Cornerback Xavier Rhodes (groin) and wide receiver Rodney Smith (hamstring) returned to full participation on Thursday, while defensive tackle Sharrif Floyd was a limited participant after missing Wednesday's practice. Linebacker Brandon Watts also worked in a limited capacity for the second consecutive day, after returning from a knee injury.

"He's got great speed," Zimmer said of Watts. "He's a young, developing player that I think has a great future in this league. He's got some coverage ability and it's hard to find linebackers with coverage ability nowadays, the way the league is."

Linebacker Michael Mauti was a full participant with a foot injury for the second straight day, and could be in line to make his regular-season debut on Sunday. If Greenway is unable to go, Mauti or Gerald Hodges might start in his place at weakside linebacker, but Zimmer said he thinks Greenway is improving.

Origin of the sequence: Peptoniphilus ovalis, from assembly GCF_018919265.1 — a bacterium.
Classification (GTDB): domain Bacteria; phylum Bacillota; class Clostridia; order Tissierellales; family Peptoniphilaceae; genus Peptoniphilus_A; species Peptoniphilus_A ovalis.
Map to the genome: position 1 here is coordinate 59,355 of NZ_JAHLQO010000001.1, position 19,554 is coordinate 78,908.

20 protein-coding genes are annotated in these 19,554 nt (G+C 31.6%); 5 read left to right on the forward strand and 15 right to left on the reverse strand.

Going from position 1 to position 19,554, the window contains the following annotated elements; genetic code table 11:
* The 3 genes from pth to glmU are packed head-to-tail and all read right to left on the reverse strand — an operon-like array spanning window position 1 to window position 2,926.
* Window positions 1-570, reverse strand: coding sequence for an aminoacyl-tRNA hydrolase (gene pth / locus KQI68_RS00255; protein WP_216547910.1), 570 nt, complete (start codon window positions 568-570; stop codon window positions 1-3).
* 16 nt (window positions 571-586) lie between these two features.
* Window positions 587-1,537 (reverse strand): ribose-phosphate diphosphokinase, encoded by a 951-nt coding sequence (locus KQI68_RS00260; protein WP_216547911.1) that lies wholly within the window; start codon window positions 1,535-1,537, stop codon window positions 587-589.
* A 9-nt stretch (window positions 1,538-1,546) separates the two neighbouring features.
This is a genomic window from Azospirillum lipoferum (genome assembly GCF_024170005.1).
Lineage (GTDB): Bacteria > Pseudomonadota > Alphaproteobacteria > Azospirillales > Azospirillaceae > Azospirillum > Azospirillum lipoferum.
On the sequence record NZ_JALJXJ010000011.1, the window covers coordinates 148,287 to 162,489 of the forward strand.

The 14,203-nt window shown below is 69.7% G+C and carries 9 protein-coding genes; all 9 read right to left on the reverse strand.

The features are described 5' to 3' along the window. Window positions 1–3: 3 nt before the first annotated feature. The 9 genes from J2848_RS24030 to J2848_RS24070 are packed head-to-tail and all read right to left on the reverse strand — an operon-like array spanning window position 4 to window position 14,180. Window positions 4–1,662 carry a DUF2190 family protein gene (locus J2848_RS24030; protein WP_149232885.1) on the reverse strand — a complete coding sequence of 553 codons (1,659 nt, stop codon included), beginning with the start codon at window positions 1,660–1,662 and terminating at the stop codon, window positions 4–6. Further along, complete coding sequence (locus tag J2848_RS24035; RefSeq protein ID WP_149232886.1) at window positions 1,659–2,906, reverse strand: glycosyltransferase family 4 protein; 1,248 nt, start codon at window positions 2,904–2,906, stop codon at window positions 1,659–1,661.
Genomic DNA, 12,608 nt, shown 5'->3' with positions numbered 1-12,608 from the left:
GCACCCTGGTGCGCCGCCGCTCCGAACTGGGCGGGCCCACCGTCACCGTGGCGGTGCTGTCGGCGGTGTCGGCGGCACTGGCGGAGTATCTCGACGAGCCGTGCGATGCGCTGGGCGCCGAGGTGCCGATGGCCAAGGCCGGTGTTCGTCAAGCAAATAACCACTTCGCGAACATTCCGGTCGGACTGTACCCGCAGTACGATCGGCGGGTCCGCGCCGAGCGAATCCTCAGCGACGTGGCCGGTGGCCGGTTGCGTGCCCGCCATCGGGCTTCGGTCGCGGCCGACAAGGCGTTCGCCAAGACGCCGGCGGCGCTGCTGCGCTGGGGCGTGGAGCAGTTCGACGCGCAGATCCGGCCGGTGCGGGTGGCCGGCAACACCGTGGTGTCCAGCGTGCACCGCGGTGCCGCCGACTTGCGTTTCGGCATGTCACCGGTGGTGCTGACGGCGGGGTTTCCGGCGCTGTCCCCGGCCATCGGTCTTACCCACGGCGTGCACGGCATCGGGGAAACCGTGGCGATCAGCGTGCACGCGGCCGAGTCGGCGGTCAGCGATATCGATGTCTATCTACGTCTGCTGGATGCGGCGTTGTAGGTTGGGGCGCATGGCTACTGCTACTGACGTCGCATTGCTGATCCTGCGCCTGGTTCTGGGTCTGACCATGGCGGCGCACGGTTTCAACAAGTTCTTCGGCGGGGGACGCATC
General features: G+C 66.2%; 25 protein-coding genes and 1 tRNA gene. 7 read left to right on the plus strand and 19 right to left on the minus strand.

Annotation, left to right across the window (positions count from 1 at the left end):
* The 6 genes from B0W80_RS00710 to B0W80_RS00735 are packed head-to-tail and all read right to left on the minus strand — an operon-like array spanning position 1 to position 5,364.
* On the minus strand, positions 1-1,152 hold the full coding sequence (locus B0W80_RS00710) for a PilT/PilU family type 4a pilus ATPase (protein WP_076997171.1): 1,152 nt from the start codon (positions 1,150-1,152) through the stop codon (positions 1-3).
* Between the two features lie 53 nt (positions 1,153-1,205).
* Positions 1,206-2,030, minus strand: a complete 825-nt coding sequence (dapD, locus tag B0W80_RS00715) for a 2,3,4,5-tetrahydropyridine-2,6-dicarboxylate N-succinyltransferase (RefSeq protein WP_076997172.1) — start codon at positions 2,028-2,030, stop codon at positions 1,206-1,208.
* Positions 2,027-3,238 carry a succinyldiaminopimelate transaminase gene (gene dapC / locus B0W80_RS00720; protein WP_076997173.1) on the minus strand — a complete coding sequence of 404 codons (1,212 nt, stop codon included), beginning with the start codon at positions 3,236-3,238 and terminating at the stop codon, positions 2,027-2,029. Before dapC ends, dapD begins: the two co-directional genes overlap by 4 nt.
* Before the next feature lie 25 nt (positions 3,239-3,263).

"He feels a lot better today," Zimmer said. "He didn't practice, but he feels a lot better. He was running around pretty good, so we'll see how he does tomorrow."
EDEN PRAIRIE, Minn. -- The Minnesota Vikings were without linebacker Chad Greenway -- because of a broken hand and a rib injury -- at practice on Wednesday, as well as right tackle Phil Loadholt (ankle) and defensive tackle Sharrif Floyd (shoulder).

Tight end Kyle Rudolph and cornerback Xavier Rhodes joined those three players on a list of Vikings starters who missed practice time on Wednesday. Rudolph was limited with an abdominal injury, which showed up on the Vikings' injury report for the first time, while Rhodes was limited because of the groin injury he played with last Sunday. Coach Mike Zimmer said Rhodes will be "fine" to play on Sunday, after he played last week's game against the New England Patriots.